'A Picture of War is Not War', we read in Hito Steyerl's iconic film November (2004), an essayistic Super 8 film tackling the definition of terrorism constructed around the figure of the artist's best friend Andrea Wolf, who was killed as a terrorist in 1998 in Eastern Anatolia after she joined the PKK (Kurdistan Workers' Party). Mixing documentary...
There has been a flurry of triennial and biennial art activity in Japan this year. The Aichi Triennale opened in Nagoya this August, sparking a national debate about the shutting down of a display of formerly censored works—the result of public backlash against a burnt image of Emperor Hirohito and a statue commemorating the women forced into...
Hans Hartung and Art Informel at Mazzoleni London (1 October 2019-18 January 2020) presents key works by the French-German painter while highlighting his connection with artists active in Paris during the 50s and 60s. In this video, writer and historian Alan Montgomery discusses Hartung's practice and its legacy.Born in Leipzig in 1904, Hans...
This exhibition took place at our previous 547 W 25th St, New York location.
Cheim & Read is pleased to announce an exhibition of new paintings by Louise Fishman. It will open on September 7 and run through October 28, accompanied by a catalogue with an essay by Aruna D'Souza. This is the artist's eighth solo exhibition at the gallery.
Fishman's art has always been difficult to pin down. Writing in Bomb magazine, the artist Archie Rand has persuasively argued that Fishman belongs 'in the last open slot of the first generation of Ab Ex,' while at the same time comparing her to such dissimilar painters as John Sloan, Frederick Remington, Bram van Velde, Pierre Bonnard, and Georges Braque. Other writers have aligned her work at one time or another with the Pattern and Decoration movement of the mid-1970s and even Neo-Expressionism. She has made gestural as well as hard-edge abstractions, word paintings (her Angry Women series of 1973), and representational self-portraits, sometimes using such unconventional supports as rug samples, sandpaper, and canvases folded like accordion books.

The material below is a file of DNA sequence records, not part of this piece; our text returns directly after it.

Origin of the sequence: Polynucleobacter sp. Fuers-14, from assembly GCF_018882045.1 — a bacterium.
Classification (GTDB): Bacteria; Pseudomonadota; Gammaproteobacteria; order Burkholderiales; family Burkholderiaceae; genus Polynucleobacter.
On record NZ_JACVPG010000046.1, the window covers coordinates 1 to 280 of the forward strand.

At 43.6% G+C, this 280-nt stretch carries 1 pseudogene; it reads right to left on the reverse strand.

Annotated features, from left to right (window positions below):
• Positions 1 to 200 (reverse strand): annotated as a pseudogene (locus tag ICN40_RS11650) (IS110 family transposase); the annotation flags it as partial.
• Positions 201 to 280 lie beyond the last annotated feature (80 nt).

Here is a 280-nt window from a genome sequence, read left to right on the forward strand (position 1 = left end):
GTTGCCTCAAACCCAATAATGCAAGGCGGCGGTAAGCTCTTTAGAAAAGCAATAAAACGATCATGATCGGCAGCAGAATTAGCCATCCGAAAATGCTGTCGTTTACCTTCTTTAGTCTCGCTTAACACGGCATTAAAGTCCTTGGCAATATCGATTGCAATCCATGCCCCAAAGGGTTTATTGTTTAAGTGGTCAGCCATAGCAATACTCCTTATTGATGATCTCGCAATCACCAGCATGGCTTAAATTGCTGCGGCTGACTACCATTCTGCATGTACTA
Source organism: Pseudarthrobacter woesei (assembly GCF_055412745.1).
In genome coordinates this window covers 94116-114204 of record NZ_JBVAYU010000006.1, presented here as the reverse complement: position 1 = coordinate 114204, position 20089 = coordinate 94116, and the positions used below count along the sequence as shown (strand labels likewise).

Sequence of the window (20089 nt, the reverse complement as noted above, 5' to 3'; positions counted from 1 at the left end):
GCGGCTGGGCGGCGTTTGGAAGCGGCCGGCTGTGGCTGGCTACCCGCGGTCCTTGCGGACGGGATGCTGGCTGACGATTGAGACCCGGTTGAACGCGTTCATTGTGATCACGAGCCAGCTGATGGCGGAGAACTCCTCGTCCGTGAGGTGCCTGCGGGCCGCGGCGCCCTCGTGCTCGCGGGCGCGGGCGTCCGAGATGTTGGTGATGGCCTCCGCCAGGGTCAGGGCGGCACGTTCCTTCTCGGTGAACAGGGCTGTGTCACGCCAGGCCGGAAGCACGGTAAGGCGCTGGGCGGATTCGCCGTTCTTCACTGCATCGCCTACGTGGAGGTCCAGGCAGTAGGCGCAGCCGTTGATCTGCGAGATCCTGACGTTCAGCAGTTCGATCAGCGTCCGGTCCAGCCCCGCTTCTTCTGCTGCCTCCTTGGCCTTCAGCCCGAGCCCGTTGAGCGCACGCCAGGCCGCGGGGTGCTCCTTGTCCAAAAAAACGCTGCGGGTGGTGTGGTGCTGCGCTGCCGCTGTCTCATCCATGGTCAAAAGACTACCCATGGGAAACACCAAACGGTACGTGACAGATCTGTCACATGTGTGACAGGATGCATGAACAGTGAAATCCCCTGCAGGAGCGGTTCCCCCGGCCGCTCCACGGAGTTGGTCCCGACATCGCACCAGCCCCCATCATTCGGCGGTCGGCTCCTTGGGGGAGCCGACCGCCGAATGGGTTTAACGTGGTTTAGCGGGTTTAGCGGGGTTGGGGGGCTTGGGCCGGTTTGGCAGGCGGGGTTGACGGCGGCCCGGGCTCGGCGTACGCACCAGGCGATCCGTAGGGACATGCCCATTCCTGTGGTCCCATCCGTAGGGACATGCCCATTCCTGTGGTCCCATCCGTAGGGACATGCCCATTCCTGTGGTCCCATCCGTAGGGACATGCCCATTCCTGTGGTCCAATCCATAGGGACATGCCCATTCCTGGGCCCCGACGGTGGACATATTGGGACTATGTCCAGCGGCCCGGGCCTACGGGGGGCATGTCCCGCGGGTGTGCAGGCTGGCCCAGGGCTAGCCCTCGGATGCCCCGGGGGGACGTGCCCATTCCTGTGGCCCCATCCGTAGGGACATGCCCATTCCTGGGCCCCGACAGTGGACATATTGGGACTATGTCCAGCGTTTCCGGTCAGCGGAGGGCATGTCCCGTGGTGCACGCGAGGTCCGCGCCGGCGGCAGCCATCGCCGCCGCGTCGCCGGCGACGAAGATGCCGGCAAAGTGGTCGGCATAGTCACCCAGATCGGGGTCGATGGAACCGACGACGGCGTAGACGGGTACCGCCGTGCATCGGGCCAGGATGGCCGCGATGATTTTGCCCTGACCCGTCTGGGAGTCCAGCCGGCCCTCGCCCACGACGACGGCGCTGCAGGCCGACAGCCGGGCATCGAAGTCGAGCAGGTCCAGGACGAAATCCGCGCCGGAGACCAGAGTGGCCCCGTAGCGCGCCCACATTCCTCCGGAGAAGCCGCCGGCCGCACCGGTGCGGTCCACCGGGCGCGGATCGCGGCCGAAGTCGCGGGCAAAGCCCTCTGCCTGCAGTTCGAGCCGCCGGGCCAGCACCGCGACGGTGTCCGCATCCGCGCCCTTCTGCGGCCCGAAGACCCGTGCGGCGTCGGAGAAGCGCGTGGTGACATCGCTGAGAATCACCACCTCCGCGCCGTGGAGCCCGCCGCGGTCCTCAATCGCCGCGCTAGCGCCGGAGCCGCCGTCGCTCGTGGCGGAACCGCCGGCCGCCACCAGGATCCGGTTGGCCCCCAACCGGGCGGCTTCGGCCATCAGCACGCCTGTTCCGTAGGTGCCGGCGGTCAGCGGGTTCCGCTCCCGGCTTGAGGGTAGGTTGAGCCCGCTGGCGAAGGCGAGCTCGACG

The varied nature of her work can be explained by a simple statement from the artist herself, who said, 'My intention, always, was to not repeat a painting, was to not repeat aspects of paintings. My intention in painting is to keep discovering and to keep changing.' She also occupies the paradoxical position of reconciling her formalist concerns with a strong commitment to her Jewish, feminist, lesbian identity.
Fishman's new paintings, made in 2016 and 2017, push to extremes the artist's spontaneous improvisations upon an implied grid, in works that range widely in scale, from 4 by 6 inches to 96 inches in width. The paint can be troweled, squeezed from the tube, diluted into a wash, or pressed on with a sheet of paper and pulled off. The mediums include oil, watercolor, egg tempera, colored pencil, ink, and graphite.
Louise Fishman was born in Philadelphia in 1939, and studied at the Philadelphia College of Art, the Pennsylvania Academy of the Fine Arts, and the Tyler School of Art. She earned her MFA at the University of Illinois at Urbana-Champaign.
Fishman's work is included in the collections of the Metropolitan Museum of Art, New York; the National Museum of Women in the Arts, Washington, DC; the High Museum of Art, Atlanta, Georgia; and the Jewish Museum, New York, among others. She has been the recipient of numerous awards and fellowships, including three National Endowment for the Arts grants; a New York Foundation for the Arts Fellowship; a Guggenheim Fellowship; and residencies at the Emily Harvey Foundation in Venice, Italy.
In 2016, the Neuberger Museum of Art organized the artist's first retrospective, curated by Helaine Posner. In Fishman's hometown of Philadelphia, the Institute of Contemporary Art held a concurrent exhibition of her small-scale work, Paper Louise Tiny Fishman Rock, curated by Ingrid Schaffner. The retrospective will travel to the Weatherspoon Art Museum, University of North Carolina at Greensboro this fall, September 30 - December 22, 2017.
The monograph Louise Fishman, edited and with a text by Helaine Posner, was published by DelMonico Books/Prestel in 2016 to accompany the retrospectives. Essays were also contributed by Carrie Moyer, Nancy Princenthal, and Ingrid Schaffner. Fishman lives and works in New York City and has been represented by Cheim & Read since 1998.
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